GDPR: A two minute rundown.
With the biggest shake-up in data privacy and protection laws the EU has seen in the last 20 years fast approaching, its time to get ready.
The General Data Protection Regulation (GDPR) is a significant piece of legislation, that is going to impact every business that handles private data of EU citizens.
Not only does this impact companies based in Europe, but ANY company worldwide that handles private data of European citizens will be affected.
It is a behemoth piece of legislation.
In typical EU fashion the GDPR was finalized in 2016 after years of negotiations between the various EU member states and institutions. The GDPR builds upon the core principles of the EU Data Protection Directive and places a significant emphasis on business accountability and individual consent.
Here’s the EU’s executive body summary of the GDPR objectives:
The objective of this new set of rules is to give citizens back control over of their personal data, and to simplify the regulatory environment for business. The data protection reform is a key enabler of the Digital Single Market which the Commission has prioritised. The reform will allow European citizens and businesses to fully benefit from the digital economy.
In English: The GDPR was designed to give power back to private citizens over how companies use their data. The right to be forgotten and collecting consent is a fundamental aspect of the GDPR. Companies will now need to obtain explicit consent from their customers to use their personal data.
With data breaches becoming increasingly common in recent years the EU has decided to act to protect private individuals data, and put more accountability on businesses who either control or process said data.
FAILURE TO COMPLY COULD HAVE DISASTROUS CONSEQUENCES FOR YOUR BUSINESS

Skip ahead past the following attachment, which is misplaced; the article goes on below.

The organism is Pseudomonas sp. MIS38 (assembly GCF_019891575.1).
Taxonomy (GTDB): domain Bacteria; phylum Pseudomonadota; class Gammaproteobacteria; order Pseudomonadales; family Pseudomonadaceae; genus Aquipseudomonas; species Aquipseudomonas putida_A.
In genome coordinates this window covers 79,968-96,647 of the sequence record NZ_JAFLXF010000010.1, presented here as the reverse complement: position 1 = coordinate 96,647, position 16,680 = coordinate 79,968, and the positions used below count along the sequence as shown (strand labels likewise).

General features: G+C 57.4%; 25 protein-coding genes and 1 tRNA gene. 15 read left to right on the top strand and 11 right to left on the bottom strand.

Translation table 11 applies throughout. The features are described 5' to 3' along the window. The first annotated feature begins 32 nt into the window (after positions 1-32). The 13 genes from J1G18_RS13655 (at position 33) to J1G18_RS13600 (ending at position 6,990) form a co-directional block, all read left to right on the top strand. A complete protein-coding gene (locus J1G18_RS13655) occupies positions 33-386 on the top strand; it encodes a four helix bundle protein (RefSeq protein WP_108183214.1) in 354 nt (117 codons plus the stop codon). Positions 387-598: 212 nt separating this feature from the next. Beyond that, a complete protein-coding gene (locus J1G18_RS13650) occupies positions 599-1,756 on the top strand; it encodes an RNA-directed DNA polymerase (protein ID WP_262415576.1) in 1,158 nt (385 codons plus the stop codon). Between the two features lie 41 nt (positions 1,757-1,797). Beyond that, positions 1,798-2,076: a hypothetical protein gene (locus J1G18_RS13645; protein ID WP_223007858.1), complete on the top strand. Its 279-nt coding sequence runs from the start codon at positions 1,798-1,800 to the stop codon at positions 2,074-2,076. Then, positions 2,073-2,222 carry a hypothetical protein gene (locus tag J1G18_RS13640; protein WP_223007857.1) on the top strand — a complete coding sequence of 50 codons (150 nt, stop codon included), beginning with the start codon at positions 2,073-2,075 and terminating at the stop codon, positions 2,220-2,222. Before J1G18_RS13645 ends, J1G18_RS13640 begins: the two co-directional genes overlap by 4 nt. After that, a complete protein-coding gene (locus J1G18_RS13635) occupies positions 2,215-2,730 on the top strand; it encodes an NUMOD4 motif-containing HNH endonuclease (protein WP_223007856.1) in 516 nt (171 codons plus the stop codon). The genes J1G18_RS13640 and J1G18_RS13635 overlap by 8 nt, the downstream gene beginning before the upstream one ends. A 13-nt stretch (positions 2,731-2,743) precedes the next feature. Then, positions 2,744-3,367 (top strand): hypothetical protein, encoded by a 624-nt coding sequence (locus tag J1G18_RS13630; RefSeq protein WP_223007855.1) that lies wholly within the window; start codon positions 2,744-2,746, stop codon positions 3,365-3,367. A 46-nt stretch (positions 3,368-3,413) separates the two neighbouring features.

This is not scaremongering. One of the most discussed elements of the GDPR is the very sizable non-compliance fines that businesses could face.
If your company processes an individual’s data incorrectly, you can be fined. If you require a data protection officer (DPO) and don’t have one, you can be fined. If there’s a security breach, you bet your ass you can be fined.
Non-compliance penalties are serious. They will reach an upper limit of €20 million or 4% or annual global turnover — whichever is higher.
For many businesses, the threat of insolvency or even closure as a result of GDPR penalties will soon be all too real.
THIS WILL IMPACT YOUR BUSINESS
If you have customers in the EU (paying or not), and you process or control their personal data, then this will impact your business.
Any company that are either ‘controllers’ or ‘processors’ of personal data will need to be GDPR compliant.
Personal data, broadly means any piece of information that can be used to identify an individual. This can be a name, address, IP address or any other piece of information that can identify a person.
WHAT’S THE DIFFERENCE BETWEEN A DATA CONTROLLER AND PROCESSOR?
A controller is an entity that decides the purpose and manner that personal data is used, or will be used.
The person or group that processes the data on behalf of the controller. Processing is obtaining, recording, adapting or holding personal data.
**You can be both.
3 TIPS TO HELP PREPARE FOR THE GDPR
1. Research, research, research. #DYOR!
Nothing beats doing your own research. the good news is there’s a lot of resources on the regulation — here are a few good places to start:
2. Nominate a GDPR “Specialist”
You might not need a DPO (Data Protection Officer). But it makes a lot of sense to nominate someone at your company to take ownership of this.
It’s important to note that this project will be a cross department effort with a few stakeholders, so be sure to get the right people involved as there’s a lot of variables to take into consideration.
3. Get Started NOW!
The GDPR goes into full force 25th May 2018. Time is ticking.
Daniel Richardson is Co-Founder and Chief Commercial Officer at Accordium — helping sales teams close deals faster through contract automation, digital document management and e-signatures.